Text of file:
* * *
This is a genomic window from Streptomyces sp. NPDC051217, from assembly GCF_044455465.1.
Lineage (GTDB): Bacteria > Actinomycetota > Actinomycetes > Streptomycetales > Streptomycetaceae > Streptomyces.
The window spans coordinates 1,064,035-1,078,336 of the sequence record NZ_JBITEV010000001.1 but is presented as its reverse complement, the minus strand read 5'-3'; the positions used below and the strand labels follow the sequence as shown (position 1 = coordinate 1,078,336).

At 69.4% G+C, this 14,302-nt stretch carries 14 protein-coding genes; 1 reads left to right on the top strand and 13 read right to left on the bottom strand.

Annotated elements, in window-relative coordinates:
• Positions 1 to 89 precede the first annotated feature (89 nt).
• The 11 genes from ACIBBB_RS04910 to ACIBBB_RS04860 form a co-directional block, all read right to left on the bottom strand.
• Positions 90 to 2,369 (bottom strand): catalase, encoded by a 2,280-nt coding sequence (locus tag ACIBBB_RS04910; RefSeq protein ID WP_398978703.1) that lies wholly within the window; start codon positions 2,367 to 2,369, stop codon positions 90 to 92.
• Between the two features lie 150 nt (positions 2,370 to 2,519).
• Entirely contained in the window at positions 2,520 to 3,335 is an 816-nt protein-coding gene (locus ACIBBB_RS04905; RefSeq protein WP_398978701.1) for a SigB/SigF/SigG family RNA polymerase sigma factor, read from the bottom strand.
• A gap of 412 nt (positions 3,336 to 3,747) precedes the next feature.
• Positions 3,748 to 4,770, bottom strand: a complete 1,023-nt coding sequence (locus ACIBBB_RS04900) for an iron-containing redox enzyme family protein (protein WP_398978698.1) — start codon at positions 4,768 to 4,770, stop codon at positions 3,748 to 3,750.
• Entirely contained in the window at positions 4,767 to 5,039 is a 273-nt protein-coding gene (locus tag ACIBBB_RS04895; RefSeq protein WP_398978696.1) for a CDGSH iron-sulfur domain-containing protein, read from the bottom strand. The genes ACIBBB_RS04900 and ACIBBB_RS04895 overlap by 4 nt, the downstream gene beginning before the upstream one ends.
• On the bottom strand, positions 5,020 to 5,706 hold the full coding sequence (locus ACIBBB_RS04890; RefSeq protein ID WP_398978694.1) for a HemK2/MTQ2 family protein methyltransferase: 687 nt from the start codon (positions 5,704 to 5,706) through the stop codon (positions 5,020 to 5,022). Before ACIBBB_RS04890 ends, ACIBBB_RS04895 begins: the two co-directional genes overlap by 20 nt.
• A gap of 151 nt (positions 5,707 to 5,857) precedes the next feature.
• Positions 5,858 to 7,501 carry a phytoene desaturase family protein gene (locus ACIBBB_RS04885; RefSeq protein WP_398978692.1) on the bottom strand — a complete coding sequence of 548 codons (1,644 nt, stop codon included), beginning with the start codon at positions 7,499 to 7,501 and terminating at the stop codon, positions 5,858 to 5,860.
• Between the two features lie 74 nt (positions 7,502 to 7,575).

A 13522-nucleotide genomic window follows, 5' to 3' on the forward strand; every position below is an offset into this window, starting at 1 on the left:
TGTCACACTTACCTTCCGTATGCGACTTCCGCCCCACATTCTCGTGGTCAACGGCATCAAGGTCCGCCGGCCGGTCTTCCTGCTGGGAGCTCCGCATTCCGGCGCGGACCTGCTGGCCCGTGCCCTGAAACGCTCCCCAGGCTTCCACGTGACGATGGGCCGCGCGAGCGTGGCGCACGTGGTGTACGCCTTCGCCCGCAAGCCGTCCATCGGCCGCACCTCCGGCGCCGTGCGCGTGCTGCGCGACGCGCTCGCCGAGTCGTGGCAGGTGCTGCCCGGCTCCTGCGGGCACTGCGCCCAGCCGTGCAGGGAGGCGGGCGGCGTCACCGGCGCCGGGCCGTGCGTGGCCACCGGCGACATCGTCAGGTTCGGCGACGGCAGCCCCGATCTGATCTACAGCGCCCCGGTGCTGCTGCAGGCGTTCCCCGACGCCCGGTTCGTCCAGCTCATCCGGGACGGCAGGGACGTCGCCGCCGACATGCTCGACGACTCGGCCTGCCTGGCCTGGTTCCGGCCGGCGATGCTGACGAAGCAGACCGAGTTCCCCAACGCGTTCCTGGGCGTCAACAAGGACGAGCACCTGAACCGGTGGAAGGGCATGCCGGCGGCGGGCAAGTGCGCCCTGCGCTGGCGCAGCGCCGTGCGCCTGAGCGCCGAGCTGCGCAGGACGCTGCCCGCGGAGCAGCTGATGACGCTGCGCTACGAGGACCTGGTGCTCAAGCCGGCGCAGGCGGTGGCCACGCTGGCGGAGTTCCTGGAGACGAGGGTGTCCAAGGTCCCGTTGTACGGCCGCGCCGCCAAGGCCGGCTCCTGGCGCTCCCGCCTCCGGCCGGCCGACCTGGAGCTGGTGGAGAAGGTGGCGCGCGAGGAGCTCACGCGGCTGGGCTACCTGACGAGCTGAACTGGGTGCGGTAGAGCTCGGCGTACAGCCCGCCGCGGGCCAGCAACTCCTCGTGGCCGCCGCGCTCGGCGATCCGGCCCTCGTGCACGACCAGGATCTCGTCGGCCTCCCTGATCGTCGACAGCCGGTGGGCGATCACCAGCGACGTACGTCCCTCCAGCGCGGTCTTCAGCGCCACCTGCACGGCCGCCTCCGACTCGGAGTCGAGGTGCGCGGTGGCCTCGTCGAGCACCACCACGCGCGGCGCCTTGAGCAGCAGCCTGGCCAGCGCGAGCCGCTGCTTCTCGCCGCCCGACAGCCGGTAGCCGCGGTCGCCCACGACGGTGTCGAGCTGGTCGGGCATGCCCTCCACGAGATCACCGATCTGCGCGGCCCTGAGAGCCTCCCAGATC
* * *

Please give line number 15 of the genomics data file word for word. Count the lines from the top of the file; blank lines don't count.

• A gap of 151 nt (positions 5,707 to 5,857) precedes the next feature.